Temporal changes in distributions and the species atlas: How can British and Irish plant data shoulder the inferential burden?
Keywords:citizen science, species occurrence data, biological records, occupancy modelling, Frescalo, bias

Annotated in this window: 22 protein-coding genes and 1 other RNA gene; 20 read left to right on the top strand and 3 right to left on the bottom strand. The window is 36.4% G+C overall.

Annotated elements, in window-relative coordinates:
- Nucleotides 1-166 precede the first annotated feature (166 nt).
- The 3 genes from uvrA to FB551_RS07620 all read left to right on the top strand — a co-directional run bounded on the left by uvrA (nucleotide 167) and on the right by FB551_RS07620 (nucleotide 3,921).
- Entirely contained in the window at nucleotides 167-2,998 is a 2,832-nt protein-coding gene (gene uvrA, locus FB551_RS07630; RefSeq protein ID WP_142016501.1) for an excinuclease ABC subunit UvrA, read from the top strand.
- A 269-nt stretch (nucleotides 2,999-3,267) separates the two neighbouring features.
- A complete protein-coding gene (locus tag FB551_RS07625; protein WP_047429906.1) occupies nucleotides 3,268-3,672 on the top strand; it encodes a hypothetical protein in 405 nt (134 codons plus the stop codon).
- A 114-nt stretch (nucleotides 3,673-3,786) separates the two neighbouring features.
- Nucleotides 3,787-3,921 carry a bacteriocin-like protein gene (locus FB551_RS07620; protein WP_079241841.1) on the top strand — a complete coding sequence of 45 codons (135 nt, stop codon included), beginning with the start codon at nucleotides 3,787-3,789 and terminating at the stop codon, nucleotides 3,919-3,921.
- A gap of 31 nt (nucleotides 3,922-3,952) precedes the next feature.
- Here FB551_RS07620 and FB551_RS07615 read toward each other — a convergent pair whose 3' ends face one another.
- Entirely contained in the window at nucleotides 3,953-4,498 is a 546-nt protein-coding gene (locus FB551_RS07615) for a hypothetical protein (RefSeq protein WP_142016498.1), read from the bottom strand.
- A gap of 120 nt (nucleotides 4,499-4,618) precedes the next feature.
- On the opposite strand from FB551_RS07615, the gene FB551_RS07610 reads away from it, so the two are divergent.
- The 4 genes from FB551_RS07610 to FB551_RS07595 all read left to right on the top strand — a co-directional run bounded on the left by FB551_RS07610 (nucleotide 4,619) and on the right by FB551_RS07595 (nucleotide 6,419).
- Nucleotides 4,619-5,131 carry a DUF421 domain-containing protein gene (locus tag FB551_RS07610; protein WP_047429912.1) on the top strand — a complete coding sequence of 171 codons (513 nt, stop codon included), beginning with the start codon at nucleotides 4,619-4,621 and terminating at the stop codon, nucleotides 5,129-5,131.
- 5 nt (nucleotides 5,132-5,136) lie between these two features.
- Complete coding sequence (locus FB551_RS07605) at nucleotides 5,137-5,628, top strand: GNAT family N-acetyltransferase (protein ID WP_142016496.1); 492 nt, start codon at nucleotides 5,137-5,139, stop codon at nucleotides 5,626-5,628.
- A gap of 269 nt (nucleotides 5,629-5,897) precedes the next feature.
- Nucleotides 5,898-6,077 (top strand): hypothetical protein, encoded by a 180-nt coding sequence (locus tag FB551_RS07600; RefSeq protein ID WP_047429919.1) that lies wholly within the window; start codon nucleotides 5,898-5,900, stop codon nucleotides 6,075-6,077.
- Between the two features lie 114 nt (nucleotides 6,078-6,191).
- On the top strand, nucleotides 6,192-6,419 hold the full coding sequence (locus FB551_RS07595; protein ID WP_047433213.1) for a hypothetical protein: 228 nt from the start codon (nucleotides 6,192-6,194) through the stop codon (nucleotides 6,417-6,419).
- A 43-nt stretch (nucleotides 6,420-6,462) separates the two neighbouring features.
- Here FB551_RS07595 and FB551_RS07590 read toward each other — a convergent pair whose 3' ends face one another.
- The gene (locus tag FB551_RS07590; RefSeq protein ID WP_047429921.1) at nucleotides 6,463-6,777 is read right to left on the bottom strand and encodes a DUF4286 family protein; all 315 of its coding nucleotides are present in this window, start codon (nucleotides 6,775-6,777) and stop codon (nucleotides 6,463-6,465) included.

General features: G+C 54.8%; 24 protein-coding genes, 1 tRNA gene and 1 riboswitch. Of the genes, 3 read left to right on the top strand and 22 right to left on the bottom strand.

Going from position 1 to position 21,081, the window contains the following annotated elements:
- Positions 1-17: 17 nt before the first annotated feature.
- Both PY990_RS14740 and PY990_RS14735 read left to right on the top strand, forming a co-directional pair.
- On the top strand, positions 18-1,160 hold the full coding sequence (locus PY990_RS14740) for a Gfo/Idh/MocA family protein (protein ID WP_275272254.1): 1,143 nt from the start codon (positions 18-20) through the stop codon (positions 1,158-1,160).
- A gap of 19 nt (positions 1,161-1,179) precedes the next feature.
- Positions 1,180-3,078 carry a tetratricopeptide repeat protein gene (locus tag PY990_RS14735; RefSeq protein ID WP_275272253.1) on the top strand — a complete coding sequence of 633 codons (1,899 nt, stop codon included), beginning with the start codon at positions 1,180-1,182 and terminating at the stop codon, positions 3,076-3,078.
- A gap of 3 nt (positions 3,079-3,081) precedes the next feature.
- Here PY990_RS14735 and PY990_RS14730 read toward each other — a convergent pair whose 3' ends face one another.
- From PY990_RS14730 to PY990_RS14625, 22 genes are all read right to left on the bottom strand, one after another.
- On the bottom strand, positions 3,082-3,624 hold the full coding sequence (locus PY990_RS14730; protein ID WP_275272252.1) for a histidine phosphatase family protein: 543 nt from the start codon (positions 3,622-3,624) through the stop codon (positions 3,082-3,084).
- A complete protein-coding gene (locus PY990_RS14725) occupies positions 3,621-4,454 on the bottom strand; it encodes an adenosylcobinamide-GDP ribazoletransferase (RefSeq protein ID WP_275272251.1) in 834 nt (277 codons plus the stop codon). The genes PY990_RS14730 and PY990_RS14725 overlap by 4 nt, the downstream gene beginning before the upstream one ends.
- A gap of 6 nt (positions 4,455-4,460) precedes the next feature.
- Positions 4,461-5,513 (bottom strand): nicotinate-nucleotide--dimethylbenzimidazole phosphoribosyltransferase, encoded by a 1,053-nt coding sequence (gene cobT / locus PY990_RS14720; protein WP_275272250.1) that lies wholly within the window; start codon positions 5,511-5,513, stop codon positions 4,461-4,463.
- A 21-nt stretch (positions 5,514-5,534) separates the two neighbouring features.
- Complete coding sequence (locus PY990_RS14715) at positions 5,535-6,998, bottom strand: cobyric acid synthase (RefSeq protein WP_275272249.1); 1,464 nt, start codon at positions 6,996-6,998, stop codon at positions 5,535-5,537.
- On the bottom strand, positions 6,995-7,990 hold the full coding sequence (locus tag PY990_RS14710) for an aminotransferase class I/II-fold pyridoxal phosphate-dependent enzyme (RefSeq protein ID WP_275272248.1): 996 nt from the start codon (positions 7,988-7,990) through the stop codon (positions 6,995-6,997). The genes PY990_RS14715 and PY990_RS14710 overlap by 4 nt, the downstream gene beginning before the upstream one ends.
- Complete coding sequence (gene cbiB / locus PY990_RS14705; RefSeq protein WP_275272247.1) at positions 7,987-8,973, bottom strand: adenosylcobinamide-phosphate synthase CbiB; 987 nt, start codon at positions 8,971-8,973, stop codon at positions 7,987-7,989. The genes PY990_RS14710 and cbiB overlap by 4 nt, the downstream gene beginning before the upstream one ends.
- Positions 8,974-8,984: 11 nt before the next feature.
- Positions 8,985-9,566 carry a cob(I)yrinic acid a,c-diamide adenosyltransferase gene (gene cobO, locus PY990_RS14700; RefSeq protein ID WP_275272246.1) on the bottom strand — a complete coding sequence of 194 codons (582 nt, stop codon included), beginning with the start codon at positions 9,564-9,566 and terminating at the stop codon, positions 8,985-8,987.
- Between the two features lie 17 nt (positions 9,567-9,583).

Species distribution atlases often rely on volunteer effort to achieve their desired coverage, an activity now typically discussed, at least in academia, under the general theme of “citizen science”. Such data, however, are rarely without complex biases, particularly with respect to the estimation of trends in species’ distributions over many decades. The data of the Botanical Society of Britain and Ireland (BSBI) are no exception to this, and both careful thought in data aggregation (spatial, temporal, and taxonomic) and appropriate modelling procedures are required to overcome these challenges. We discuss these issues, with a primary focus on the statistical models that have been put forward to adjust for such biases. Such models include the Telfer method, various “reporting rate” approaches based on generalised linear models, the frequency scaling using local occupancy (“Frescalo”) model, occupancy models, and spatial smoothing methods. In each case the strengths and limitations in relation to estimating trends from distribution data with important time-varying biases are assessed. Various properties of BSBI data, in particular the increasing numbers of records at fine spatial and temporal scales over the past century, coupled with a general lack of re-visits to sites at such finer scales and the time-varying biases previously mentioned, imply that methods that can be sensibly applied at coarser levels are likely to be most appropriate for estimating accurate long-term trends in distributions. We conclude that Frescalo, which can be seen as a type of occupancy model where an adjustment for overlooked species is made in relation to spatial rather than temporal replication, whilst simultaneously adjusting for variable regional effort, is currently the most sophisticated tool for achieving this. Although recording community-accepted adjustments to data collection practices may allow for a greater application of occupancy modelling or other approaches in the future, methods that seek accurate trends over the long-term are necessarily limited either to scales at which various properties of the data in hand are most likely to be unbiased, or at which the biases are well enough understood to be modelled accurately.
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